“Amazing” is the only way to describe the sound quality and the performance on the two nights at Philly’s ‘Theater of Living Arts’. The vocals are powerful, crisp, and way out front. The drums are fat and warm, and the instruments blend to a studio quality perfection. Two highlights are the 8 minute acoustic versions of Tambourine Man and Visions Of Johanna that are as soft and pretty as you’ll hear. The simple, but tasteful aesthetics of the package belie the jaw dropping experience the listener will soon find themselves immersed in. The back lists the tracks, venue and personnel. One of the many highlights of a great tour. The only thing to even remotely fault this great package with is the spelling of ‘Peddler’
Theater Of Living Arts
21 & 22 June 1995
- Bob Dylan (vocal & guitar)
- Bucky Baxter (pedal steel guitar & electric slide guitar)
- John Jackson (guitar)
- Tony Garnier (bass)
- Winston Watson (drums & percussion)
Freewheelin’ in it’s released form is essentially a “best of” from one of the most creative years in Dylan’s life. The lag between sessions resulted in an album whose sound metamorphosed at least twice.
~Clinton Heylin (BD – The Recording Sessions)
Dylan nailed 5 master versions for “The Freewheelin’ Bob Dylan” @ this important recording session.
April 9: Bob Dylan released Nashville Skyline in 1969
Well, Jann, I’ll tell you something. There’s not too much of a change in my singing style, but I’ll tell you something which is true… I stopped smoking. When I stopped smoking my voice changed… So drastically, I couldn’t believe it myself. That’s true. I tell you, you stop smoking those cigarettes (laughter)… and you’ll be able to sing like Caruso.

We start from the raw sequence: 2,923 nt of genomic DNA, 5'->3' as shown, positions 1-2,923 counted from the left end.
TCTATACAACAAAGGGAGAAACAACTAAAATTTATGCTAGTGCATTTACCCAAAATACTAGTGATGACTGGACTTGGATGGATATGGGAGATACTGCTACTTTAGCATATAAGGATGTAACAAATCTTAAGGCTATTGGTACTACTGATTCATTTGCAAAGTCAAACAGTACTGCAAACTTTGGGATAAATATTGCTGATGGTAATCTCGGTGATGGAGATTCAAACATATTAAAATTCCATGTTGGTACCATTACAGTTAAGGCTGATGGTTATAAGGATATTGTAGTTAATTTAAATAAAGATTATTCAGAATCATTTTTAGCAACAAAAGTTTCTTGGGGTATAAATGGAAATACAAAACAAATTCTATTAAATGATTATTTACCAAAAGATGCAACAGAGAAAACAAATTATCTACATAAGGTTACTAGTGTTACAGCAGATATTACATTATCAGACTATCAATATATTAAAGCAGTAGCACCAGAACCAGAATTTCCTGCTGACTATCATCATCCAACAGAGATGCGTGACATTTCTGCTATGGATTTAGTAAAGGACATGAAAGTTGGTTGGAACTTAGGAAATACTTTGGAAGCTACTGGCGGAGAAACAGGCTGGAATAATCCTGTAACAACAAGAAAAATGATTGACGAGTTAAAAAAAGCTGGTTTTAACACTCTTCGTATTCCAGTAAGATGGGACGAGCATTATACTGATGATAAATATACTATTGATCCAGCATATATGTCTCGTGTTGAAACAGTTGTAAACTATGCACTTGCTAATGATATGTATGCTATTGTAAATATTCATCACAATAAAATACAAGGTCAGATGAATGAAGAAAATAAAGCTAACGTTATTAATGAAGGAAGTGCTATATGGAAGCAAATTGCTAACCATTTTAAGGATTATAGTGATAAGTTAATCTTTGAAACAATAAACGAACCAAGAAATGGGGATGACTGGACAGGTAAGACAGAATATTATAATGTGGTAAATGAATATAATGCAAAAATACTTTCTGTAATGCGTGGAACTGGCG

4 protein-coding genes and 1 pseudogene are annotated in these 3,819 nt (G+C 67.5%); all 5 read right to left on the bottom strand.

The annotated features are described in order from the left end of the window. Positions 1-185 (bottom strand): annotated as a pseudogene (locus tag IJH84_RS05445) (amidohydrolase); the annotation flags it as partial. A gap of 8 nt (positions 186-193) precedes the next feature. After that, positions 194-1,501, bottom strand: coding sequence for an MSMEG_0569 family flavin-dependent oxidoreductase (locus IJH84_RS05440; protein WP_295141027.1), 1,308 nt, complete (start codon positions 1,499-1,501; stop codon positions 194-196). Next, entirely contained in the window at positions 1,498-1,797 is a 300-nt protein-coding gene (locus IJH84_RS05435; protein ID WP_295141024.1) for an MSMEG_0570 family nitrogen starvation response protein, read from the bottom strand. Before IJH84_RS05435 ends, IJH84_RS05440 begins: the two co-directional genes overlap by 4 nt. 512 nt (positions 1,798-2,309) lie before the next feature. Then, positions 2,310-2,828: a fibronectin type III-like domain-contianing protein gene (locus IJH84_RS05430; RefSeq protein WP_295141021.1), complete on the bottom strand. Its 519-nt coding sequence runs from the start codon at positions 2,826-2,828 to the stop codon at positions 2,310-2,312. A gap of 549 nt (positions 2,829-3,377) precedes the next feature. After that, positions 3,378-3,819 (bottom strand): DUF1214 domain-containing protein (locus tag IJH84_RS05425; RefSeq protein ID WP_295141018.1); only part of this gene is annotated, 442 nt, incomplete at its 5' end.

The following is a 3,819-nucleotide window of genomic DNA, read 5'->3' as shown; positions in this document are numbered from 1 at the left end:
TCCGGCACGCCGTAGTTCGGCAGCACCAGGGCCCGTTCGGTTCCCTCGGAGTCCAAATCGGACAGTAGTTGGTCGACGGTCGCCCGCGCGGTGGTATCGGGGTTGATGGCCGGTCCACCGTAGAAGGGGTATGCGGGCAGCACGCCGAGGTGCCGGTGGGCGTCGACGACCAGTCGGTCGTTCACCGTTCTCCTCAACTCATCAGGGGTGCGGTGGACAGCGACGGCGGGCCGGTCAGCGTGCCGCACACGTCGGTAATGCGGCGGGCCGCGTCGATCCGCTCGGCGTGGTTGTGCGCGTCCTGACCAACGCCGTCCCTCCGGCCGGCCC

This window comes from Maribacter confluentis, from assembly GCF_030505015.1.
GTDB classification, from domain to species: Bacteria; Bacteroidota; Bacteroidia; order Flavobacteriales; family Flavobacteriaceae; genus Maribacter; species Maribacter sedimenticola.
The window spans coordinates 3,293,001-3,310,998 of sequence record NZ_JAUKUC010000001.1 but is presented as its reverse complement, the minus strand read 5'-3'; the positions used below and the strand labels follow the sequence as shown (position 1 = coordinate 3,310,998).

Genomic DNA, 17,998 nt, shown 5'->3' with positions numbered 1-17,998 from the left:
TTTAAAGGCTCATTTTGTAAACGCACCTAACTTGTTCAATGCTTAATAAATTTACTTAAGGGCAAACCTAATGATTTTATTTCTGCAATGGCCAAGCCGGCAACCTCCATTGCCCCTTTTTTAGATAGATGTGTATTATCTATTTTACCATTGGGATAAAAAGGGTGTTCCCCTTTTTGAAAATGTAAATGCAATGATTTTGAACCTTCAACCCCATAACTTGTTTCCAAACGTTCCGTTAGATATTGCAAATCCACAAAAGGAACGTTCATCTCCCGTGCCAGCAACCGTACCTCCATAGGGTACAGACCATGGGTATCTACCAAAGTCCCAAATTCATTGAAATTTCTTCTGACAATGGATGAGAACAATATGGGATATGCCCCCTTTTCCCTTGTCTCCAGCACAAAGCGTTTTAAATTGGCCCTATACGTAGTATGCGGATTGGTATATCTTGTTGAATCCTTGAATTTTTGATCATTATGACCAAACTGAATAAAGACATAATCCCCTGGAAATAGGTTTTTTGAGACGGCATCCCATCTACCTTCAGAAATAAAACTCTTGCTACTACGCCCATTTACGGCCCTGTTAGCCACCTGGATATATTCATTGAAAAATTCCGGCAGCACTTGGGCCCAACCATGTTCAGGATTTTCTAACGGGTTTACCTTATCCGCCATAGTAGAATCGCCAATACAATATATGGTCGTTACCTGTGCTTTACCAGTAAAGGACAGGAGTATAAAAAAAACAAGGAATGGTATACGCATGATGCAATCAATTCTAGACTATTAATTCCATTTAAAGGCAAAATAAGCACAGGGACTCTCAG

~Bob Dylan (to Jann Wenner Nov 1969)
Anyway, on Nashville Skyline you had to read between the lines. I was trying to grasp something that would lead me on to where I thought I should be, and it didn’t go nowhere – it just went down, down, down.
~Bob Dylan (to Jonathan Cott, Sept 1978)
Released 48 years ago, it surely is one of his most controversial albums.. “Embracing” classic Country music & kicking off the “Country Rock” genre.
I’ve always liked this album… not a masterpiece, but a solid Dylan album.
#1 – Girl from the North Country (with Johnny Cash)
Bob Dylan Girl from the North Country – 6 decades 6 versions
“Girl from the North Country” (occasionally known as “Girl of the North Country” or “North Country Girl)) is a song written by Bob Dylan. It was recorded at Columbia Recording Studios in New York City in April 1963, and released the following month as the second track on Dylan’s second studio album, The Freewheelin’ Bob Dylan. Dylan re-recorded the song as a duet with Johnny Cash in February 1969. That recording became the first track on Nashville Skyline, Dylan’s ninth studio album.
The song was written following his first trip to England in December, 1962, upon what he thought to be the completion of his second album. It is debated as to whom this song is a tribute; some claim former girlfriend, Echo Helstrom, and some Bonnie Beecher, both of whom Dylan knew before leaving for New York. However, it is suspected that this song could have been inspired by his then girlfriend, Suze Rotolo. Dylan left England for Italy to search for Suze, whose continuation of studies there had caused a serious rift in their relationship. Unbeknownst to Dylan, Rotolo had already returned to the United States, leaving about the same time that Dylan arrived in Italy. It was here that he finished the song, ostensibly inspired by the apparent end of his relationship with Rotolo. Upon his return to New York in mid-January, he convinced Rotolo to get back together, and to move back into his apartment on 4th Street. Suze Rotolo is the woman featured on the album cover, walking arm in arm with Dylan down Jones Street, not far from their apartment.